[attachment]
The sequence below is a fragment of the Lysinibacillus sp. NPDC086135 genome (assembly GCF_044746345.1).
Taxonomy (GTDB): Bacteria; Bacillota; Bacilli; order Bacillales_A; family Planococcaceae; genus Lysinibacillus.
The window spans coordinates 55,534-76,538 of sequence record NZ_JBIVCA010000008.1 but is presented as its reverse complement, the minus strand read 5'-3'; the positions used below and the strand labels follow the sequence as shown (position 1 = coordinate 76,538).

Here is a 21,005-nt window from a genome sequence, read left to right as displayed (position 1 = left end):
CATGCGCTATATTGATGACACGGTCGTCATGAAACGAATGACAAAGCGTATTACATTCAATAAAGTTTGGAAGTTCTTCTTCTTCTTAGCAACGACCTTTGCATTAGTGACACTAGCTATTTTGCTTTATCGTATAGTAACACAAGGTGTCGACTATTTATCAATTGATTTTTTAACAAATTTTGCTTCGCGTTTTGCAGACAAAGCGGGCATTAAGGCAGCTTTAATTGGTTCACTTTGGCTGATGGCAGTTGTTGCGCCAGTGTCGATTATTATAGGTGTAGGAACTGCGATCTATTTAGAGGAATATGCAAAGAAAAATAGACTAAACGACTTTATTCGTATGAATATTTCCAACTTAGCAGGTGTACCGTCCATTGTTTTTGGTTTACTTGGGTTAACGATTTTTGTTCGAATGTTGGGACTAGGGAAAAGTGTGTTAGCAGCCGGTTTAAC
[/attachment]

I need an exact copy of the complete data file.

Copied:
The sequence below is a fragment of the Lysinibacillus sp. NPDC086135 genome (assembly GCF_044746345.1).
Taxonomy (GTDB): Bacteria; Bacillota; Bacilli; order Bacillales_A; family Planococcaceae; genus Lysinibacillus.
The window spans coordinates 55,534-76,538 of sequence record NZ_JBIVCA010000008.1 but is presented as its reverse complement, the minus strand read 5'-3'; the positions used below and the strand labels follow the sequence as shown (position 1 = coordinate 76,538).

Here is a 21,005-nt window from a genome sequence, read left to right as displayed (position 1 = left end):
CATGCGCTATATTGATGACACGGTCGTCATGAAACGAATGACAAAGCGTATTACATTCAATAAAGTTTGGAAGTTCTTCTTCTTCTTAGCAACGACCTTTGCATTAGTGACACTAGCTATTTTGCTTTATCGTATAGTAACACAAGGTGTCGACTATTTATCAATTGATTTTTTAACAAATTTTGCTTCGCGTTTTGCAGACAAAGCGGGCATTAAGGCAGCTTTAATTGGTTCACTTTGGCTGATGGCAGTTGTTGCGCCAGTGTCGATTATTATAGGTGTAGGAACTGCGATCTATTTAGAGGAATATGCAAAGAAAAATAGACTAAACGACTTTATTCGTATGAATATTTCCAACTTAGCAGGTGTACCGTCCATTGTTTTTGGTTTACTTGGGTTAACGATTTTTGTTCGAATGTTGGGACTAGGGAAAAGTGTGTTAGCAGCCGGTTTAAC